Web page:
We wrote yesterday how the LNG market is booming, especially in Asia.LNG sells at a significant premium in Asia, indicating the demand/supply situation is especially tight there. Let’s dig a little deeper into this.
The two big countries in the regio are China and Japan. Each has it’s own energy problems. China, although a producer, has seen it’s energy demands rising so spectacularly that it’s scanning the globe to secure supplies.
Relatively clean energy, like LNG, is even more important to them as sixteen of the 20 most polluted cities of the world are in China, and China derives 70% of its energy production from coal, a dirty fuel. Canadian newspaper Financial post argued:
China is already recognizing its need to secure supplies of clean energy over the next several decades and has started buying liquid natural gas (LNG) production several years forward. Investors should get in early on this trend and invest in LNG producers.
Indeed. However, China might be making all the headlines these days, let’s not forget that other economic giant in the regio, Japan. Japan is the largest importer of LNG followed by Korea, the United States and Europe. Japan is facing some specific import problems, as exporters almost everywhere in the world are facing one problem or another, as we reported yesterday.
More specifically, exports from Indonesia are in decline. According to a report from Bloomberg:
Indonesia has failed to meet LNG supply commitments to Asian customers since at least 2002 as reserves in several fields feeding its existing plants in Bontang and Arun in Aceh province declined faster than expected while domestic demand rose.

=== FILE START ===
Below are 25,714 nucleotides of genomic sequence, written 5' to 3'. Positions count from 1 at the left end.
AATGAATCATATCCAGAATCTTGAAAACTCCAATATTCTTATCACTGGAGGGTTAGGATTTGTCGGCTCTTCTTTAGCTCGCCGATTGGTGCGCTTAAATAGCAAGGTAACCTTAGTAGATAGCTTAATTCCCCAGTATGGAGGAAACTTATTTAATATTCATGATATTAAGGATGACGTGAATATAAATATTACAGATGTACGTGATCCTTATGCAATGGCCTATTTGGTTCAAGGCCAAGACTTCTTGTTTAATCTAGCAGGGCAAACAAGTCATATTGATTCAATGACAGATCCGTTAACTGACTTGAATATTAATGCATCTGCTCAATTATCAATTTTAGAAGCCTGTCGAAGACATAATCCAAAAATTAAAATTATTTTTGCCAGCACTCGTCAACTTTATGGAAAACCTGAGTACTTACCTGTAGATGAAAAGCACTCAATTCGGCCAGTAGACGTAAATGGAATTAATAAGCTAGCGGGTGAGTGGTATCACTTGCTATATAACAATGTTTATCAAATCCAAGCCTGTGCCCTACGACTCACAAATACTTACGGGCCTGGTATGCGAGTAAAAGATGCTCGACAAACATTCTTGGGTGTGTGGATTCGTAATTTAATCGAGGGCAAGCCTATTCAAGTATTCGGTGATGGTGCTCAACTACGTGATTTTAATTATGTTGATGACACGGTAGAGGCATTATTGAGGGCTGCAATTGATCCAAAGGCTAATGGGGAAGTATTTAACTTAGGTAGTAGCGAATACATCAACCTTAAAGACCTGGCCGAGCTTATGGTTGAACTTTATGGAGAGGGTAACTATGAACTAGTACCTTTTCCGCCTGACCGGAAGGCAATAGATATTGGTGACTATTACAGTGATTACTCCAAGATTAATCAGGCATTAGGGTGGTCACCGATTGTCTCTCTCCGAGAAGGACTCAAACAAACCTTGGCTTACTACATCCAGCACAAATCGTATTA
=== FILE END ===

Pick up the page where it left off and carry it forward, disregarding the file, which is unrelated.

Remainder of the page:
That same article contains more very interesting information:
Indonesia, the world’s third- largest exporter of liquefied natural gas, will get record price for the fuel supplied to Japan in a contract extension starting 2011 as buyers seek to secure supply amid rising demand. The Southeast Asian nation has contracts with a group of Japanese utilities including Kansai Electric Power Co. and Osaka Gas Co. to supply a total of 12 million metric tons of LNG a year, which will expire by March 2011 [emphasis by shareholdersunite].
The Southeast Asian nation will cut LNG supply to Japan by 75 percent to 3 million tons a year for the first five years after current contracts expire, Takhyan said. The supply will be reduced to 2 million tons annually in the five years after that.
Now, to answer that question, who would be interested in securing LNG from InterOil’s Elk/Antelope field, we think we have a couple of candidates here.
The contract will expire in 2011, Liquid Niugini, the planned LNG facility by InterOil, Merrill Lynch, and Clarion Finanz, will be almost ready by then, if things go according to plan. And perhaps these parties might help a little in those plans…
We also read that Korea is the second largest importer of LNG. Hmm, no lack of candidates with deep pockets. As IOC’s stock price is climbing ever higher, more and more people seem to start realizing what is happening here.